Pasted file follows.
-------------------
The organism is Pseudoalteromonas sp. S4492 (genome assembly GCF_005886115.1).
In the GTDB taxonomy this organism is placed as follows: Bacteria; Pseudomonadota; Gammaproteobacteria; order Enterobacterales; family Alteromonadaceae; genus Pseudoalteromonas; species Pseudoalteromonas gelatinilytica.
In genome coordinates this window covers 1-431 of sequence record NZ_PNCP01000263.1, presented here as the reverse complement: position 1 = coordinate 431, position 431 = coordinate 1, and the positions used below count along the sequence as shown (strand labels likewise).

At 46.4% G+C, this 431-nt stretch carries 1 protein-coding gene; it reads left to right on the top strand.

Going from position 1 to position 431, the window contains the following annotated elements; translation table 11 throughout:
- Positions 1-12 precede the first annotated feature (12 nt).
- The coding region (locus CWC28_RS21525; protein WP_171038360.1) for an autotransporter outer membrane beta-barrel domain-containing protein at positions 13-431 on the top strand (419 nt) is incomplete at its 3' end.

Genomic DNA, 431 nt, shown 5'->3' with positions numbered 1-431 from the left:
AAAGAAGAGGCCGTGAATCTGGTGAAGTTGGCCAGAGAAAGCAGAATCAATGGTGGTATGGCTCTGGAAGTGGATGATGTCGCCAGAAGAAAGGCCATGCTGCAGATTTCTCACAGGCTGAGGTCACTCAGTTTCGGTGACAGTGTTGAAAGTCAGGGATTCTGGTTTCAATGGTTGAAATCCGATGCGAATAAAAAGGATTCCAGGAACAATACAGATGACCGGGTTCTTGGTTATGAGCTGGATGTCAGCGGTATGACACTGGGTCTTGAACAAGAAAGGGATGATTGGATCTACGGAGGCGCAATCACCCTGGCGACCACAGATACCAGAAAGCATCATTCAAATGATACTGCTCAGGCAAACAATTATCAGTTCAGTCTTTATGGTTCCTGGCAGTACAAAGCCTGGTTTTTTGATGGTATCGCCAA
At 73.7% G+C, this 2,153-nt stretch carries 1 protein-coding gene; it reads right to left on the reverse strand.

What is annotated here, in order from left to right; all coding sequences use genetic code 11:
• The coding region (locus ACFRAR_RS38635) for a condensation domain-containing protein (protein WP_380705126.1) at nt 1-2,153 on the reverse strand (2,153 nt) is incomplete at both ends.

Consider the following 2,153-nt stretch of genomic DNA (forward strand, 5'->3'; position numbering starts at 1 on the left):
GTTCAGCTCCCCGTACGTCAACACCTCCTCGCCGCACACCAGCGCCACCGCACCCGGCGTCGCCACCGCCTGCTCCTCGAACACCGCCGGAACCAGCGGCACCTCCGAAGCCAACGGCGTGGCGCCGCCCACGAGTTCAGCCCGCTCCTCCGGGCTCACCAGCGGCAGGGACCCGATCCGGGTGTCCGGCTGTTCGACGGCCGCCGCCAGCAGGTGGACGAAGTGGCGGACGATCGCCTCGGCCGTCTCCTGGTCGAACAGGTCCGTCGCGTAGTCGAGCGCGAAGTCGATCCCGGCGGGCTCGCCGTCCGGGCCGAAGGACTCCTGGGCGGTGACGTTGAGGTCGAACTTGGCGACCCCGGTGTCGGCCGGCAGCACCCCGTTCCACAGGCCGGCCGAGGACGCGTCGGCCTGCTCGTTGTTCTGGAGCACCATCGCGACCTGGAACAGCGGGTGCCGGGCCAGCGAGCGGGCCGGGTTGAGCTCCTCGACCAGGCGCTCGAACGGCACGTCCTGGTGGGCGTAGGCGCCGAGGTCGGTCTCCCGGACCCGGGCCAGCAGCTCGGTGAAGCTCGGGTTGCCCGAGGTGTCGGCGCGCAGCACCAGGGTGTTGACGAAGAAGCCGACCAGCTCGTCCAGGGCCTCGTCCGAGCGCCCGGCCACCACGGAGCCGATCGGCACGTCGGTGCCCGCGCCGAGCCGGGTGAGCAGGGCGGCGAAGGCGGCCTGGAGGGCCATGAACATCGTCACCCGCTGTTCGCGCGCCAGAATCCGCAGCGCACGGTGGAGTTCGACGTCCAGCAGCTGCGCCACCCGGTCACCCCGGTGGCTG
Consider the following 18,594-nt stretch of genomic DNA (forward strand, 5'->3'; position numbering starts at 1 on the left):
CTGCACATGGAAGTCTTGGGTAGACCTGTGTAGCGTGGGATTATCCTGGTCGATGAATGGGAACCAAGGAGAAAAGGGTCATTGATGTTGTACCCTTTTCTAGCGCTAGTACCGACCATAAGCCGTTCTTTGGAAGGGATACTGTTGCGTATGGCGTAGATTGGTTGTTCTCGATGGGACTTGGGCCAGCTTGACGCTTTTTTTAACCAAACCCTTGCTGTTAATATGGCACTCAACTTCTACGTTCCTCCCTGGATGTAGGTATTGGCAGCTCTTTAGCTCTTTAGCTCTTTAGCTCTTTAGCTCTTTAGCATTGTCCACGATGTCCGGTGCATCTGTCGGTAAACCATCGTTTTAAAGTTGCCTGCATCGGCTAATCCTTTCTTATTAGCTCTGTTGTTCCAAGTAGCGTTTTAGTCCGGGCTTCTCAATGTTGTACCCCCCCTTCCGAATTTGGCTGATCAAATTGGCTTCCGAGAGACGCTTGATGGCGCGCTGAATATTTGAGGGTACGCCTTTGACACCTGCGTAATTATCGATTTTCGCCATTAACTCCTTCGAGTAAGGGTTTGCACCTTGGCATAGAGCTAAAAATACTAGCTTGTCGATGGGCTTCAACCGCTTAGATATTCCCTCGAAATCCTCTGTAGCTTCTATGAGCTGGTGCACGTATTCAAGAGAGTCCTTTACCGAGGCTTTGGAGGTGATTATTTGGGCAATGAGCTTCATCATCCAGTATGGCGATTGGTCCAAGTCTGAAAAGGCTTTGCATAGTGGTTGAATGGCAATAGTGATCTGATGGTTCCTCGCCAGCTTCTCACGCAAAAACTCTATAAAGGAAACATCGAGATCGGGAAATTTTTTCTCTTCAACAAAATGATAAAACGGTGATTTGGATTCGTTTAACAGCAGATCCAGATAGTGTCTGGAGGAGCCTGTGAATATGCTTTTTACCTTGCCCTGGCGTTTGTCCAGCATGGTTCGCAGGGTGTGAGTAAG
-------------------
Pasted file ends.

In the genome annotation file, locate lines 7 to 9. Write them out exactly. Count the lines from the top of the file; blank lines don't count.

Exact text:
- The coding region (locus CWC28_RS21525; protein WP_171038360.1) for an autotransporter outer membrane beta-barrel domain-containing protein at positions 13-431 on the top strand (419 nt) is incomplete at its 3' end.

Genomic DNA, 431 nt, shown 5'->3' with positions numbered 1-431 from the left:
AAAGAAGAGGCCGTGAATCTGGTGAAGTTGGCCAGAGAAAGCAGAATCAATGGTGGTATGGCTCTGGAAGTGGATGATGTCGCCAGAAGAAAGGCCATGCTGCAGATTTCTCACAGGCTGAGGTCACTCAGTTTCGGTGACAGTGTTGAAAGTCAGGGATTCTGGTTTCAATGGTTGAAATCCGATGCGAATAAAAAGGATTCCAGGAACAATACAGATGACCGGGTTCTTGGTTATGAGCTGGATGTCAGCGGTATGACACTGGGTCTTGAACAAGAAAGGGATGATTGGATCTACGGAGGCGCAATCACCCTGGCGACCACAGATACCAGAAAGCATCATTCAAATGATACTGCTCAGGCAAACAATTATCAGTTCAGTCTTTATGGTTCCTGGCAGTACAAAGCCTGGTTTTTTGATGGTATCGCCAA